U.S. Stock ETFs Waver as Cyclicals Help Offset Tech Pullback

U.S. markets and stock exchange traded funds wavered on Wednesday as investors continued to shift out of growth-heavy technology names toward economically sensitive sectors that benefit from a higher rate environment in anticipation of the Federal Reserve’s December meeting minutes.

On Tuesday, the Invesco S&P 500 Equal Weight ETF (RSP), which follows the S&P 500 Equal Weight Index (EWI), rose 0.1%. Meanwhile, the S&P 500 was down 0.4%, the Dow Jones Industrial Average was 0.2% higher, and the Nasdaq Composite fell 1.4%.

“We expect growth to deflate as we go through the year. That will happen naturally. As the monetary, fiscal support fades, markets will have to stand on their own two feet,” Hani Redha, a portfolio manager at PineBridge Investments, told the Wall Street Journal. “It’s not a disaster but it is a headwind at the same time that central banks are on the move.”

The Dow Jones Industrial Average touched a record high on Wednesday while value-oriented sectors like energy, financials, and materials took charge. Meanwhile, technology stocks lagged most of the market.

Growth stocks were also under pressure from the recent rise in U.S. Treasury yields, which have been higher in anticipation that the Federal Reserve will begin hiking interest rates this year.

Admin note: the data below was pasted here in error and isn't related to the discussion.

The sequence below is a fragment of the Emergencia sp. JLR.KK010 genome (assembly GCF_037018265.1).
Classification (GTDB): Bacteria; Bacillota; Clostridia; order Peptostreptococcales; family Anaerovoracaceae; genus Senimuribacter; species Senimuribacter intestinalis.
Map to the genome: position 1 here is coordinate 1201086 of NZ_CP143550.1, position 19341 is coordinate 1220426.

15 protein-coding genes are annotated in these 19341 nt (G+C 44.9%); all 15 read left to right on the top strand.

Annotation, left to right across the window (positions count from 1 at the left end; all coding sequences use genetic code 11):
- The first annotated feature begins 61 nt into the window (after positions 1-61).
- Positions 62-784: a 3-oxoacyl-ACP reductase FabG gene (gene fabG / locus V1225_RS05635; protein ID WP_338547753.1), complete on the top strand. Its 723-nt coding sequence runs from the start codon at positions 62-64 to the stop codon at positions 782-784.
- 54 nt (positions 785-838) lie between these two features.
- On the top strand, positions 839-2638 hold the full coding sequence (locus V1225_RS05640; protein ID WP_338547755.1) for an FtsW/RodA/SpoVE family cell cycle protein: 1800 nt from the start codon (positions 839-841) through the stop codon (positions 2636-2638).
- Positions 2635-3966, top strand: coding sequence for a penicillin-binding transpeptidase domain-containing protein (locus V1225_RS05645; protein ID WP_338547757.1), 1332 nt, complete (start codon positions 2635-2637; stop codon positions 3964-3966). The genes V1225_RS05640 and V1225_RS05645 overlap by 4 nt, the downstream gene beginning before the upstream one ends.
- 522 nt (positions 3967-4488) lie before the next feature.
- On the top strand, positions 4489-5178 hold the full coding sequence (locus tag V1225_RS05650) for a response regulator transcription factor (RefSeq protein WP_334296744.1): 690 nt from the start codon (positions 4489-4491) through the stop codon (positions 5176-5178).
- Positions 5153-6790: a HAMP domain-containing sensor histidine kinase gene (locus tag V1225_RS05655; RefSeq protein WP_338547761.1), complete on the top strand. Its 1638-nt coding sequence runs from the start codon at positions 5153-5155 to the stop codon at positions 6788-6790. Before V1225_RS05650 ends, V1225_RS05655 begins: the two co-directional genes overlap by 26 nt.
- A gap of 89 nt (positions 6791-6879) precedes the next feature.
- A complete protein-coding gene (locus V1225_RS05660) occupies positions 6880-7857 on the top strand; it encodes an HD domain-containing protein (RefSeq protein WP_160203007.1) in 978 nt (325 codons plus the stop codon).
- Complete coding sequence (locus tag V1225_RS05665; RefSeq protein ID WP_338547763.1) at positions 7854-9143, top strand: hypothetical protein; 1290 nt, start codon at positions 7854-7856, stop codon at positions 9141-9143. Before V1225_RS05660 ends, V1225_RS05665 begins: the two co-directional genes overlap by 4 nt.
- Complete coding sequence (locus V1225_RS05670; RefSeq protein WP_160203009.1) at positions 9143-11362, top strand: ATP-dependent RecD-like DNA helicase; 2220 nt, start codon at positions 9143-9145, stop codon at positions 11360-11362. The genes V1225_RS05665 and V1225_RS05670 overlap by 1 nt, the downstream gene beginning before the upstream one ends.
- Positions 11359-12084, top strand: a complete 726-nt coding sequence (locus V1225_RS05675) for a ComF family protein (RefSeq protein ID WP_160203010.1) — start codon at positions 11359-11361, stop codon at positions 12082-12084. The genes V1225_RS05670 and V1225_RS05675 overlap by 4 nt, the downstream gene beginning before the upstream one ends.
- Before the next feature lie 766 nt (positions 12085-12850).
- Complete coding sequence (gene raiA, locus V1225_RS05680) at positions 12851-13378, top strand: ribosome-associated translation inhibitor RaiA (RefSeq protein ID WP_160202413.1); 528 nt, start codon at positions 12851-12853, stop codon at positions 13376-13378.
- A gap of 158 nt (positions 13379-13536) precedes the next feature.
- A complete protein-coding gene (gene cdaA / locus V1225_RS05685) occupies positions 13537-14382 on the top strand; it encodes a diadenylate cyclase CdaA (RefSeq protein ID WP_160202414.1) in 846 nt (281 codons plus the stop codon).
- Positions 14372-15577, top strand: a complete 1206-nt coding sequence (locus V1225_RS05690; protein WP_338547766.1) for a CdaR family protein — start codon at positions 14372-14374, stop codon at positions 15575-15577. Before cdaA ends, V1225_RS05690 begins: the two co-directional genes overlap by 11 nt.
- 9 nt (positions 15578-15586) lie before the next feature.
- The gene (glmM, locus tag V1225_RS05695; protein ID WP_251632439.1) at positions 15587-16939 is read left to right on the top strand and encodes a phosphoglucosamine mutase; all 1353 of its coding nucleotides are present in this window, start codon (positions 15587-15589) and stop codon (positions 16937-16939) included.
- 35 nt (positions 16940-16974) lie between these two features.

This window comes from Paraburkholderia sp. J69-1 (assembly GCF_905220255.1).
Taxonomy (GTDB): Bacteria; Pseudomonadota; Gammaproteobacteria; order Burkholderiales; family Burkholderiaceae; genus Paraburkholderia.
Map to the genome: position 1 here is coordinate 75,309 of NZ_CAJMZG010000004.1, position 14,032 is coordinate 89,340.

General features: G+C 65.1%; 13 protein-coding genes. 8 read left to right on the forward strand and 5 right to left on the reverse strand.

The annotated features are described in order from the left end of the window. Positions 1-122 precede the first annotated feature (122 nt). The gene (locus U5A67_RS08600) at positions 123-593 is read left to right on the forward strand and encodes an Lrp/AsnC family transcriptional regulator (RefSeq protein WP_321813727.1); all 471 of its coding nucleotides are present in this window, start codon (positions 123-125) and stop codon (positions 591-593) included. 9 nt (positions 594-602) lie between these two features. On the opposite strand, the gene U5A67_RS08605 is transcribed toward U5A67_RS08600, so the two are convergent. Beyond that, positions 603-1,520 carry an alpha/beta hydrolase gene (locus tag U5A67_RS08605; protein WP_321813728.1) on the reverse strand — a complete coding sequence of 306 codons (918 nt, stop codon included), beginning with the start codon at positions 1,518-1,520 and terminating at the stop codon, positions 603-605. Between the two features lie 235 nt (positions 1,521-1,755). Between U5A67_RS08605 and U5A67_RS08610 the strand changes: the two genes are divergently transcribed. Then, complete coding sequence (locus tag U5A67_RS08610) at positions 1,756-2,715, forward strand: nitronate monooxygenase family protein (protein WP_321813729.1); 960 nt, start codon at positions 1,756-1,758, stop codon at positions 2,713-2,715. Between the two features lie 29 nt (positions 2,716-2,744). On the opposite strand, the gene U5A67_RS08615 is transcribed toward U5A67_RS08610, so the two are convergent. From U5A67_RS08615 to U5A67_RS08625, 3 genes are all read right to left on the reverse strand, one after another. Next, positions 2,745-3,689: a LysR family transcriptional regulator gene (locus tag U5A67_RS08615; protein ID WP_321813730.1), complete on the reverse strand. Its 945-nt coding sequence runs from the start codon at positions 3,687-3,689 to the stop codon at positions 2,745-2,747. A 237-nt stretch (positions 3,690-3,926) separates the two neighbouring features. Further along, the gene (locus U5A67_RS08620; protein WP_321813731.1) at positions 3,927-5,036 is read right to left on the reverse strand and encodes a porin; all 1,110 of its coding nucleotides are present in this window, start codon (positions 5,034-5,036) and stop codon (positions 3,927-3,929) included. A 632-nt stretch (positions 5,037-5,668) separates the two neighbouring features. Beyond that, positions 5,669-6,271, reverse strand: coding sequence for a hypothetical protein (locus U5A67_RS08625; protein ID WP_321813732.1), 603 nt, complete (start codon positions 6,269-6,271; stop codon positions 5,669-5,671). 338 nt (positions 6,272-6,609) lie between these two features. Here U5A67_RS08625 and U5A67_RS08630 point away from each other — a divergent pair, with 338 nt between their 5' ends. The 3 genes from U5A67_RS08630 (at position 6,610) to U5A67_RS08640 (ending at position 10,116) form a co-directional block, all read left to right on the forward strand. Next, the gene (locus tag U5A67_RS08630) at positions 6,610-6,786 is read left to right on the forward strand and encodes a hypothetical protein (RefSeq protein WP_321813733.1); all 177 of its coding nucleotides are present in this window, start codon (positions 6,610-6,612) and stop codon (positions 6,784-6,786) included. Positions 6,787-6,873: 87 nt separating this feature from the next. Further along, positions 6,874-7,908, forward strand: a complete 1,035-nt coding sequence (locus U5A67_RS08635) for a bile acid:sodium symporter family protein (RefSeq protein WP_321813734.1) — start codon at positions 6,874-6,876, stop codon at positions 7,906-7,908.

“We’re seeing a decided shift from technology as the yields on the 10-year jumped,” John Lynch, chief investment officer for Comerica Wealth Management, told Reuters. “You just saw some of those positions unwind but nonetheless, higher market interest rates are weighing on technology.”

The Fed previously stated that it would taper its pandemic-era bond purchasing program in 2022 and execute at least three interest rate hikes for the year in a bid to tamp down on the elevated inflationary pressures.

“If the Fed is looking to move that much faster, then that headwind is a little bit stronger than what the market was originally thinking about at the end of 2021,” Principal Global Investors’ chief strategist Seema Shah told the WSJ, adding that the overall view of markets remains positive as solid earnings growth and continued low yields on Treasury notes could still support growth.

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